For all its hiccups, Windows 10 is a pretty decent operating system. In our opinion, it’s leagues ahead of Windows 8 and Vista, though not quite as high up in the power rankings as the all round excellent Windows 7 and the famously reliable XP. While modern, stylish and largely convenient, it’s those aforementioned hiccups that stop me from being completely infatuated with Microsoft’s latest operating system.
One of those recurring issues is the mystery of the Windows 10 taskbar not working. It’s an utterly nonsensical issue that stops users accessing the Start menu and renders the search bar unuseable. Not exactly what you want, especially when you’re just trying to open a program that you haven’t set a desktop shortcut for. If this is an issue that’s been doing your nut in since Windows 10 launched last year, we have some tips to help you out.
Restart your system
It might seem obvious, but the first thing to try is restarting your computer or laptop. If you’re Windows 10 taskbar isn’t working, to restart your system, you’ll have to press ‘CTRL + ALT + DELETE’ on your keyboard. In the next screen click the power button in the bottom right hand corner and choose ‘restart’. Restarting your PC may be a bit time consuming, especially if there are a lot of files on your system, but it’s the first you need to try.
Uninstall your Windows apps
This sounds drastic, but in actuality it doesn’t harm your machine in the slightest, removes apps that are still experiencing a multitude of issues, and takes mere moments to do. To start, open your Command Prompt program, and copy/paste the following line of code:
Get-AppxPackage | Remove-AppxPackage
Get-AppxProvisionedPackage -Online | Remove-AppxProvisionedPackage -online
Hit Enter and restart your system. Upon logging back in, your Windows apps will have been removed and your taskbar looking less cluttered. It will also be much less likely to show you up in the middle of a press conference. Now, if you do want to get your Windows apps back, you can redownload the Windows Store using Windows PowerShell. Check out this handy guide to get it back in no time.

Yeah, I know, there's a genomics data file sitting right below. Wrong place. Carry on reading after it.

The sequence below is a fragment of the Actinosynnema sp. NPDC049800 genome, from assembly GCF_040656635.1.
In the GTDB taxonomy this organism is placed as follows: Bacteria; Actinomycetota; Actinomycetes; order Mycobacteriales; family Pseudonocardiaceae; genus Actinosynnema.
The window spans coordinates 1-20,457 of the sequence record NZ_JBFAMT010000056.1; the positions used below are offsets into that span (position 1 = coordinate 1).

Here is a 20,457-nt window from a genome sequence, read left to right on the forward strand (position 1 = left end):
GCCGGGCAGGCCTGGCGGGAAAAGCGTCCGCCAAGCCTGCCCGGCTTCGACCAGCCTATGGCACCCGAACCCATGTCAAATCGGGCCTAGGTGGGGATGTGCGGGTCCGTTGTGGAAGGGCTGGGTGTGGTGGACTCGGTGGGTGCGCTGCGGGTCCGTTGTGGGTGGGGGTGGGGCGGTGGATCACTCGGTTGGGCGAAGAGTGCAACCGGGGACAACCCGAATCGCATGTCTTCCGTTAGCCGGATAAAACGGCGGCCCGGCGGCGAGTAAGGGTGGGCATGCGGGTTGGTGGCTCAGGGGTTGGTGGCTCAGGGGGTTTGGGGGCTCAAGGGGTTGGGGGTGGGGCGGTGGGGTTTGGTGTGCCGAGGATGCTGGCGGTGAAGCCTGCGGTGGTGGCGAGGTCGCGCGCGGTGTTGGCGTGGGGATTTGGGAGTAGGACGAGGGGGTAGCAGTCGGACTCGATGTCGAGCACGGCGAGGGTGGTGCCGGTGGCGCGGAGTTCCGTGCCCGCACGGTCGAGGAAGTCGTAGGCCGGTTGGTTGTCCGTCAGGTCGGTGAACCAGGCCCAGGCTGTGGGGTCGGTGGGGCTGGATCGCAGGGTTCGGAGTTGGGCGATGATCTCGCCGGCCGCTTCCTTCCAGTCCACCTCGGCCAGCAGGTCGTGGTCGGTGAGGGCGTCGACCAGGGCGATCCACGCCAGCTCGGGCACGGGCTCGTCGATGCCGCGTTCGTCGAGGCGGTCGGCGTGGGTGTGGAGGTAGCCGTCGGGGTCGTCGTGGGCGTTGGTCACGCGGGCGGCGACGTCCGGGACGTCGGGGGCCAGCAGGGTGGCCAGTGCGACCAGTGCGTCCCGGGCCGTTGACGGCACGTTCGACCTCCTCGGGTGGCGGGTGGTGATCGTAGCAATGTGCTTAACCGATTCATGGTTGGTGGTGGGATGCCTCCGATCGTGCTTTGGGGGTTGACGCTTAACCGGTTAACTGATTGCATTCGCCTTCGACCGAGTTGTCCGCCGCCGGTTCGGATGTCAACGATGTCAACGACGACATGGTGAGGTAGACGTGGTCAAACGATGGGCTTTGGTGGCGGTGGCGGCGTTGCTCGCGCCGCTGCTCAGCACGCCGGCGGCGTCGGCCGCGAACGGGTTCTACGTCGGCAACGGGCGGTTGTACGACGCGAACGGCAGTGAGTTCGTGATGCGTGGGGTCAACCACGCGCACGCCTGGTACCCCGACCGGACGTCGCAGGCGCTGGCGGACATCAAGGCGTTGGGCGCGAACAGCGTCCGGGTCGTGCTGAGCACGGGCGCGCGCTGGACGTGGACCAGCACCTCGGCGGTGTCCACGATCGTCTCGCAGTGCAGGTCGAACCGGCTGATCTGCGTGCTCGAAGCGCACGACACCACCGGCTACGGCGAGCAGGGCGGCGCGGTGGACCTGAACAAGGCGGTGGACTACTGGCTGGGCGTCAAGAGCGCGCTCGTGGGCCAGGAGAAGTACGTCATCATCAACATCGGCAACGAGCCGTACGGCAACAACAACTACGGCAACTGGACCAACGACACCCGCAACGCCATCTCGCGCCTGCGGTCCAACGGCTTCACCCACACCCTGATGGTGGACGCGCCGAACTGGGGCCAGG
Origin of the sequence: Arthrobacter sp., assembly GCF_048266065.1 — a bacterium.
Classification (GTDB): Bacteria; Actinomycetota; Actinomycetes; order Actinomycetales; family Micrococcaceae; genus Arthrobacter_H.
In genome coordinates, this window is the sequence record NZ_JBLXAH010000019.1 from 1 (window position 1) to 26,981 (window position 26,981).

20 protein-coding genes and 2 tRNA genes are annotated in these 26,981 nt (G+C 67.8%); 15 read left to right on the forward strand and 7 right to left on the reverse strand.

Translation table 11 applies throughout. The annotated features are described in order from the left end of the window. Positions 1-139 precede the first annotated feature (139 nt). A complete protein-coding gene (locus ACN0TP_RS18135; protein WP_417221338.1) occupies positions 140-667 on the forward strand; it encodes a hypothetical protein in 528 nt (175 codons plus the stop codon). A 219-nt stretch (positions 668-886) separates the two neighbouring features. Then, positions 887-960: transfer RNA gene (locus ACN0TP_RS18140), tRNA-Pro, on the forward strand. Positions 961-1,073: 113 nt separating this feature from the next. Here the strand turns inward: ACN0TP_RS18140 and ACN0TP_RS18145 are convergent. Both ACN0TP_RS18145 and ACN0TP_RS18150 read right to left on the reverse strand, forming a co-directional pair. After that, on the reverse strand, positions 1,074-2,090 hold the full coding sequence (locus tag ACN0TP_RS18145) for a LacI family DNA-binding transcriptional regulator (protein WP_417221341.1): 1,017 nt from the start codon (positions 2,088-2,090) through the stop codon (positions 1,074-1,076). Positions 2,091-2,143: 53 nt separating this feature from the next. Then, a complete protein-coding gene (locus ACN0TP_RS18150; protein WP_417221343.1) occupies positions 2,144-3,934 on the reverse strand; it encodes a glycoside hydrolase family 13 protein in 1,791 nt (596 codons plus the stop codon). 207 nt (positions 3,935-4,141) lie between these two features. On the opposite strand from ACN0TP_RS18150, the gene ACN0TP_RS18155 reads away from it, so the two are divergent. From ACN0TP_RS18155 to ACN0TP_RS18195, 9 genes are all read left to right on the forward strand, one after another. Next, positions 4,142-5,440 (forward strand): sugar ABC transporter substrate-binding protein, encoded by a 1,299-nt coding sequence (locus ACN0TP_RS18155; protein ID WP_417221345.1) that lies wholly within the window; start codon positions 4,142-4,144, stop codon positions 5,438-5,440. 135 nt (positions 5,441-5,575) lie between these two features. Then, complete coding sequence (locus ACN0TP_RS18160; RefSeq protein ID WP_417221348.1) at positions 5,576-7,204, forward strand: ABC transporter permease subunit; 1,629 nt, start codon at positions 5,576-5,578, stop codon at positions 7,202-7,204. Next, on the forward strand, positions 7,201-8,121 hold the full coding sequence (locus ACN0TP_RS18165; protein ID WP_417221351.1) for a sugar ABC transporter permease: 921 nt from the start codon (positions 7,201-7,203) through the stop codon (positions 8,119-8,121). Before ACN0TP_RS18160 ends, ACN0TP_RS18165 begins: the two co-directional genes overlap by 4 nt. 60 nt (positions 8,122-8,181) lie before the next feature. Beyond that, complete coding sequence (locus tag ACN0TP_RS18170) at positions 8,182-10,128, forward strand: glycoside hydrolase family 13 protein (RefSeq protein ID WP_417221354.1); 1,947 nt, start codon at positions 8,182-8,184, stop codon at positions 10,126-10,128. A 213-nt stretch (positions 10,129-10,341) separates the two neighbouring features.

As I’ve mentioned, this is not as rash a method to restoring your taskbar as it seems; those Windows apps include Mail, Edge (their rebranded Internet Explorer), OneNote and Sway, all of which are non-essential. Mail is naturally Outlook, which can be accessed in any browser, Edge is (in our opinion) a slightly less rubbish version of Internet Explorer and still inferior to Chrome, Opera and Firefox. OneNote is actually quite nice and is basically a more developed version of Notepad...you get the idea.
Check your system for corrupted files
One reason your taskbar could be on the blink lies in its necessary files being corrupted. Now don’t worry, this doesn’t mean your machine is riddled with viruses; files can be corrupted for a number of reasons. If there are too many processes running on your machine, each individual process becomes slower to load. As your computer struggles to prioritise processes, the chances of files not loading properly increases, thus leading to corrupt files. Think of it like a traffic jam.
In any case, it’s possible to search for and repair any corrupted files quite easily. It will require diving back into Windows PowerShell. PowerShell is much like the Command Prompt window we've grown accustomed to, but aimed primarily at programmers, developers and the like.
Assuming your taskbar isn’t working, hit Ctrl+Alt+Del on your keyboard. Click "Task Manager" on the screen that appears. On the Task Manager pop-up, click on File in the top left, and hit Run new task. In the prompt that appears, type “powershell” into the text box.
When PowerShell loads up, type in “sfc /scannow” and Windows will scan your system for any corrupted files. This could take a while so hang in there! If you’re returned a message along the lines of “Windows Resource Protection found corrupt files and repaired them” then you’re golden.
As great as Windows 10 is, we can’t stress how much it often, well, stresses us! As an operating system still technically in its infancy, we can expect silly bugs and issues like this to be a part of many users’ experience. For the most part, Windows 10 is smooth sailing and the development team have done a cracking job ironing out the issues. But if you’re a relatively new adopter of Windows 10, do expect a few bumps in the road along the way.